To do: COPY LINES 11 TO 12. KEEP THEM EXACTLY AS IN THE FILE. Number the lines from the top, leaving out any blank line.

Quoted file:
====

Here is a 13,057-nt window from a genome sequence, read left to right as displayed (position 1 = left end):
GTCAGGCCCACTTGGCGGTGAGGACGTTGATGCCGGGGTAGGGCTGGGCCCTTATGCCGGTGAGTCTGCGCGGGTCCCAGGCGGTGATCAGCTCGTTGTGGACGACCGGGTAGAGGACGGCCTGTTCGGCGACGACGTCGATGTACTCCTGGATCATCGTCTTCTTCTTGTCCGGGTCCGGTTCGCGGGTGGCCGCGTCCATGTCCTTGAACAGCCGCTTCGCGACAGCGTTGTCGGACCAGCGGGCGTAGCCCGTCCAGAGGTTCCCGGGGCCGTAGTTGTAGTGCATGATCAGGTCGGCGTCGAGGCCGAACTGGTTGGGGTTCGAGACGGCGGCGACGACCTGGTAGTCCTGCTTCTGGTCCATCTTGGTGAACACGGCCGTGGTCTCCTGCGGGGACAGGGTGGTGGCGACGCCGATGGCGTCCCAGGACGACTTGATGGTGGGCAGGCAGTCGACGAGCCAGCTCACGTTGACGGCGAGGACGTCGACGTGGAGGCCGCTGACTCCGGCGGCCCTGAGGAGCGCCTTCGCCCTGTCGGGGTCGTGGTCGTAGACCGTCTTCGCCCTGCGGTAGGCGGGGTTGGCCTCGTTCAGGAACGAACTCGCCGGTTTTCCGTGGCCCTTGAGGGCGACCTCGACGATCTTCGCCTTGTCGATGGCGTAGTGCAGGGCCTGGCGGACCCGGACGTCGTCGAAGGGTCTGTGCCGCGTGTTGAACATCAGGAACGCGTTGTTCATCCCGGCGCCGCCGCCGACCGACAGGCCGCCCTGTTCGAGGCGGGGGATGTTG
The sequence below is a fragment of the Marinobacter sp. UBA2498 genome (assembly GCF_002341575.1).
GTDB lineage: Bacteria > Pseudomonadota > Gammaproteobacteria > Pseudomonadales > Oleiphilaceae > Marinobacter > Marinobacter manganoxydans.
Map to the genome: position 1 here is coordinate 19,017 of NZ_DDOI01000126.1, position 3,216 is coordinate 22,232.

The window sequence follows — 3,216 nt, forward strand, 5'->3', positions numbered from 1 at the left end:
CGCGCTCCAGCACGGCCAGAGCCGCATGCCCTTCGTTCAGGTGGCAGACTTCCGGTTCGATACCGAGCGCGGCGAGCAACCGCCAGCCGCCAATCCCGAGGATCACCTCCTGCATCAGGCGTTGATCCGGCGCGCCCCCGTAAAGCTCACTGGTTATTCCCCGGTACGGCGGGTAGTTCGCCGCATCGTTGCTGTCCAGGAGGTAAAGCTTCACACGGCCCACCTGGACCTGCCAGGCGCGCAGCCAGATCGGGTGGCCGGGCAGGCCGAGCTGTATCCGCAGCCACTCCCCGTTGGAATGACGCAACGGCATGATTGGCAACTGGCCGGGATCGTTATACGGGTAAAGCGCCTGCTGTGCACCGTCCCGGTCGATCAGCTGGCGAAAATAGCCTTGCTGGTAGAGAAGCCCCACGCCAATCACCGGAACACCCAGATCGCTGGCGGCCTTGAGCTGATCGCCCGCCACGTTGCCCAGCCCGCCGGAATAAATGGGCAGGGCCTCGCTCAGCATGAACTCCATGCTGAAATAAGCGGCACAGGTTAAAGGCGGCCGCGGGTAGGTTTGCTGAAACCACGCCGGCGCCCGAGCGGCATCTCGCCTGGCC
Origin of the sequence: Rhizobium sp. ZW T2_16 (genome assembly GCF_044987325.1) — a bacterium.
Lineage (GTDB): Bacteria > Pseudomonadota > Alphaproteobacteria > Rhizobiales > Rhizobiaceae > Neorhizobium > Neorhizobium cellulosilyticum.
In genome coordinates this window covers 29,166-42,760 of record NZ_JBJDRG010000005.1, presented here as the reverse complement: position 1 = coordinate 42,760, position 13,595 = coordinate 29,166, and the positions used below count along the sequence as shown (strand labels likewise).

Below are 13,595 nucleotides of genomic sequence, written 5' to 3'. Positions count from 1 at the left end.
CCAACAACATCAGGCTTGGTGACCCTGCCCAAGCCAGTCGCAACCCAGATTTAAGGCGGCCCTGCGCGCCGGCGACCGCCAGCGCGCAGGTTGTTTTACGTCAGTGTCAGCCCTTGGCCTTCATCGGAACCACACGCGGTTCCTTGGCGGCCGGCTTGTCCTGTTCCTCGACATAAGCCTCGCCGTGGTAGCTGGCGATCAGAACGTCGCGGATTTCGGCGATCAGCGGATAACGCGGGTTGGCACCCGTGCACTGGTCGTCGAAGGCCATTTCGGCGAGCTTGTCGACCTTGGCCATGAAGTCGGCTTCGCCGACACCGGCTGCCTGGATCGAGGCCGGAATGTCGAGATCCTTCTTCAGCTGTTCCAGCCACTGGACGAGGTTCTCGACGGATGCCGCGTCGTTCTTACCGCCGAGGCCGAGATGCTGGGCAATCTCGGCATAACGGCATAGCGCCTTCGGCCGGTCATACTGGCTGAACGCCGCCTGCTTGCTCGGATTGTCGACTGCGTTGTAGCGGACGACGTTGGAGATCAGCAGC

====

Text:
Below are 13,595 nucleotides of genomic sequence, written 5' to 3'. Positions count from 1 at the left end.
CCAACAACATCAGGCTTGGTGACCCTGCCCAAGCCAGTCGCAACCCAGATTTAAGGCGGCCCTGCGCGCCGGCGACCGCCAGCGCGCAGGTTGTTTTACGTCAGTGTCAGCCCTTGGCCTTCATCGGAACCACACGCGGTTCCTTGGCGGCCGGCTTGTCCTGTTCCTCGACATAAGCCTCGCCGTGGTAGCTGGCGATCAGAACGTCGCGGATTTCGGCGATCAGCGGATAACGCGGGTTGGCACCCGTGCACTGGTCGTCGAAGGCCATTTCGGCGAGCTTGTCGACCTTGGCCATGAAGTCGGCTTCGCCGACACCGGCTGCCTGGATCGAGGCCGGAATGTCGAGATCCTTCTTCAGCTGTTCCAGCCACTGGACGAGGTTCTCGACGGATGCCGCGTCGTTCTTACCGCCGAGGCCGAGATGCTGGGCAATCTCGGCATAACGGCATAGCGCCTTCGGCCGGTCATACTGGCTGAACGCCGCCTGCTTGCTCGGATTGTCGACTGCGTTGTAGCGGACGACGTTGGAGATCAGCAGC